The occupiers can simply claim the land. In fact, the colonizers made a straightforward God-inspired rule: the rights of civilized Christians superseded the rights of the hunter-gatherers, heathens, and savages. The Protestant Reformation of Christianity’s sixteenth century schism between the Roman Catholic Church and early Protestant Reformers led by John Calvin and Martin Luther laid the necessary foundation for biblical prophecy to be used as the spiritual motivation for the occupation of this new Israel—as well as the eventual removal as Jefferson and Franklin later defined them: savages.
Stevenson suggests the Book of Revelation in short made sense to English Protestants in general and Puritans in particular. It allowed the Reformation to be interpreted as either a moment on the way to armageddon or even as the battle itself. Surely it could not have been an accident either that God had unveiled this new world, this new continent hidden for so many ages, precisely at the moment when the process of purification had begun in the old world.
And this process of purification was happening everywhere in the Americas. Stevenson continues: every activity, personal and communal, was irreducibly part of a holy war against Satan and his infidels. The aristocracy of saints had to work ceaselessly at this critical moment to make the present world as solemnly and gloriously Christia as it could be. The pure truth to their name placed tremendous weight on always defining who was inside and who was outside when it came to their communal existence.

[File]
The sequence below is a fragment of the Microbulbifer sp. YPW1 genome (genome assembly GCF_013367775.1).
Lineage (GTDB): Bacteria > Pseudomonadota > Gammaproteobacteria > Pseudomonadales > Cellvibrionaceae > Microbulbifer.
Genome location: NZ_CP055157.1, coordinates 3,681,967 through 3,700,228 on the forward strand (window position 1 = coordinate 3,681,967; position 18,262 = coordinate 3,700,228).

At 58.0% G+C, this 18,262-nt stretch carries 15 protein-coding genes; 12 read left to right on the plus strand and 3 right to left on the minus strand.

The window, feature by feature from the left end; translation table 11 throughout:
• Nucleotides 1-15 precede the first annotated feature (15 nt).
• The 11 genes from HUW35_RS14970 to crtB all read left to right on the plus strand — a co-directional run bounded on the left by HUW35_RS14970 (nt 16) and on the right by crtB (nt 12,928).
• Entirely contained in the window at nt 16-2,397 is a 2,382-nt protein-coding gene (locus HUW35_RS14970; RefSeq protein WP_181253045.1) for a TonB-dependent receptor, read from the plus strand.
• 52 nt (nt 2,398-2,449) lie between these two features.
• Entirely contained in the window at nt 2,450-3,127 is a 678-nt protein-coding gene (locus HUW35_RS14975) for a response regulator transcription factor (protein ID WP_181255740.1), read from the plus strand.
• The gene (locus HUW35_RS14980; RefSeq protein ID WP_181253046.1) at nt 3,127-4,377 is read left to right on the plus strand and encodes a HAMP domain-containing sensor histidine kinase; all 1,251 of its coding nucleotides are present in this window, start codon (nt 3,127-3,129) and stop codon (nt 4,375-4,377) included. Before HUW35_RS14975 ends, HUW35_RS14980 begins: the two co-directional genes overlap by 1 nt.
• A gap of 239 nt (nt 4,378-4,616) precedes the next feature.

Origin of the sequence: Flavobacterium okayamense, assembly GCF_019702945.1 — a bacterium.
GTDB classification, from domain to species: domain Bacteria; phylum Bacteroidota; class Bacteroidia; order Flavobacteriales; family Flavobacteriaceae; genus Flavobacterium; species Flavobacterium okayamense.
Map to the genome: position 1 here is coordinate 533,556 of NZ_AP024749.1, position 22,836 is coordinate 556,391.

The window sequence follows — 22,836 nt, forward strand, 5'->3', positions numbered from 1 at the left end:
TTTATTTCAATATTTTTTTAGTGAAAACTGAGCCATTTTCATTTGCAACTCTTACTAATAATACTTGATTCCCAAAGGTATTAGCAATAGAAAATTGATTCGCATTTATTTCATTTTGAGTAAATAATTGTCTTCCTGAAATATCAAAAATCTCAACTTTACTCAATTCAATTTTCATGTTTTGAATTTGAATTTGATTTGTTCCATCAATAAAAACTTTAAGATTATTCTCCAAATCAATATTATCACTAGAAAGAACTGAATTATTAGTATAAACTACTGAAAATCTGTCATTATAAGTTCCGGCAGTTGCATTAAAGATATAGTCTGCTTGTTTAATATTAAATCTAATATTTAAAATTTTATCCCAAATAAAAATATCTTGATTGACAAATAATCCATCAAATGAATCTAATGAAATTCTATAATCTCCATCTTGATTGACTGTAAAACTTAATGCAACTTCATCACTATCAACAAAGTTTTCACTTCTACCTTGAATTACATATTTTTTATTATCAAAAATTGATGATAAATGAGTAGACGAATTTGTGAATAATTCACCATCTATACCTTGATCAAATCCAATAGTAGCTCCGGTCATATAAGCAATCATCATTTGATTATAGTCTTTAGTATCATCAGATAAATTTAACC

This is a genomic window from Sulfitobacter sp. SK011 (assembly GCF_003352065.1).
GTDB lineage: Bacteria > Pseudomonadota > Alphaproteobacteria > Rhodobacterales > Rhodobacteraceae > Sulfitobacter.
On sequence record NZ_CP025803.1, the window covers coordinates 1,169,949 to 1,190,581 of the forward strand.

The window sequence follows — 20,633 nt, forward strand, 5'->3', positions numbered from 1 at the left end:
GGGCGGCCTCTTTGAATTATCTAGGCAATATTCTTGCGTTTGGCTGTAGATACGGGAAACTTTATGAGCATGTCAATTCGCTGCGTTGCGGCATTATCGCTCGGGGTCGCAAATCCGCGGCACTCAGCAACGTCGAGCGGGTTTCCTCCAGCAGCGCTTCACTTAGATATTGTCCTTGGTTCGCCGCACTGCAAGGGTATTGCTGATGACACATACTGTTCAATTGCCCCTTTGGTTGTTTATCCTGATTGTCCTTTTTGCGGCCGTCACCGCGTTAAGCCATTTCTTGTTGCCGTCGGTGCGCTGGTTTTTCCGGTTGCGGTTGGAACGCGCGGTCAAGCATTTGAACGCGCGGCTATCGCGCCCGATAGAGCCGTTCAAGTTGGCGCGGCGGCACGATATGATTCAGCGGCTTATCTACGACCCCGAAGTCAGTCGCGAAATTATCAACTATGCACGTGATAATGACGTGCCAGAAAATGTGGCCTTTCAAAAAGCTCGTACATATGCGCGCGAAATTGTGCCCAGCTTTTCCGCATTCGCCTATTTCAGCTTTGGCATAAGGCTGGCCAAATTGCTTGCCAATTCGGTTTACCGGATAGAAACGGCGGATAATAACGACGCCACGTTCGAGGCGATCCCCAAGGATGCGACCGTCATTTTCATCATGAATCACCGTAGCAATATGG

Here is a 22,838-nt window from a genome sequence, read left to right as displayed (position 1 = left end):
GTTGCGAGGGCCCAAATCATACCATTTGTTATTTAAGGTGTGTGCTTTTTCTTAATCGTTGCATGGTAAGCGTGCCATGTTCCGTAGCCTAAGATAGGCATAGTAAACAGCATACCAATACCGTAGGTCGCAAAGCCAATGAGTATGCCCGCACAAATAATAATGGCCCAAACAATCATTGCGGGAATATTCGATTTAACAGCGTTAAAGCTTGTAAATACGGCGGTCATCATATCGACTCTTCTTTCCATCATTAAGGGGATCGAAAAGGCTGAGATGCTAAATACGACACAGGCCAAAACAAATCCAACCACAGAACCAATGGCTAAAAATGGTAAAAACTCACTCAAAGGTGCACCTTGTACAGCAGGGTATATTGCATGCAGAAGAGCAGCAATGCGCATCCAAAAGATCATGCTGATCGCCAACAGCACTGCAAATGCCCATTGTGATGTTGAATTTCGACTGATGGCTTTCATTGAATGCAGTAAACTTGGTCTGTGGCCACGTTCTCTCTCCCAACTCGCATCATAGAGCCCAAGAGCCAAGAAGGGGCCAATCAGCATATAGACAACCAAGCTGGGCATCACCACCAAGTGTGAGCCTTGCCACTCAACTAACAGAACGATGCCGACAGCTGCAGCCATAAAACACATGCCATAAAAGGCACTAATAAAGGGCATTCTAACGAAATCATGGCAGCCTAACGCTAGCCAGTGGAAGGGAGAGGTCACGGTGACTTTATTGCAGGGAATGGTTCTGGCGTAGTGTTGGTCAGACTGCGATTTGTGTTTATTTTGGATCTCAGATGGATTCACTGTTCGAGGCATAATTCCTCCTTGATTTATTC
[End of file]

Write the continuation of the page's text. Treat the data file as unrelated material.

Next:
The message to the heathens outside was, in this respect, as radical as St. Paul’s: see the light or perish in eternal damnation. In the Virginia colony at the tim, John Rolfe, when he wasn’t busy cultivating and exploring tobacco and then marrying Pocahontas, Christianizing her and changing her name to Rebecca, fortified the English occupiers of Virginia as a peculiar people, marked and chosen like a finger of God. From John Winthrop through Benjamin Franklin almost 200 years later, American exceptionalism went viral, providing the necessary pretext and justification to exterminate the indigenous population at will until every last uncivilized, bestial, non-literate, undomesticated, feral, vicious, and barbarous savage was roadkill.
First, let’s hear from Winthrop regarding a smallpox epidemic that had wiped out the area’s Indian population in the 1630s, something Winthrop viewed as divine intervention: God has consumed the negatives with a miraculous plague. Next, from the city of brotherly love, we hear from Ben Franklin regarding how rum was being utilized by God Almighty to help soften up the savages for the big kill: the appointed means by which the design of Providence to extrapate those savages in order to make room for the cultivators of the earth.
This escalating myth of being the chosen people, cultivators of a new promised land, a new Israel, became an integral premise in America’s bloated self-interpretation. Samuel Langdon, colonial American clergymen and president of Harvard University from 1774 until 1780, was a typical cheerleader for American exceptionalism during the twilight years of the eighteenth century when he preached at Concord, New Hampshire: we cannot but acknowledge that God graciously patronized our cause and taken us under his special care as he did his ancient covenant people.
These commentaries are recorded by Noelle Hanrahan of Prison Radio.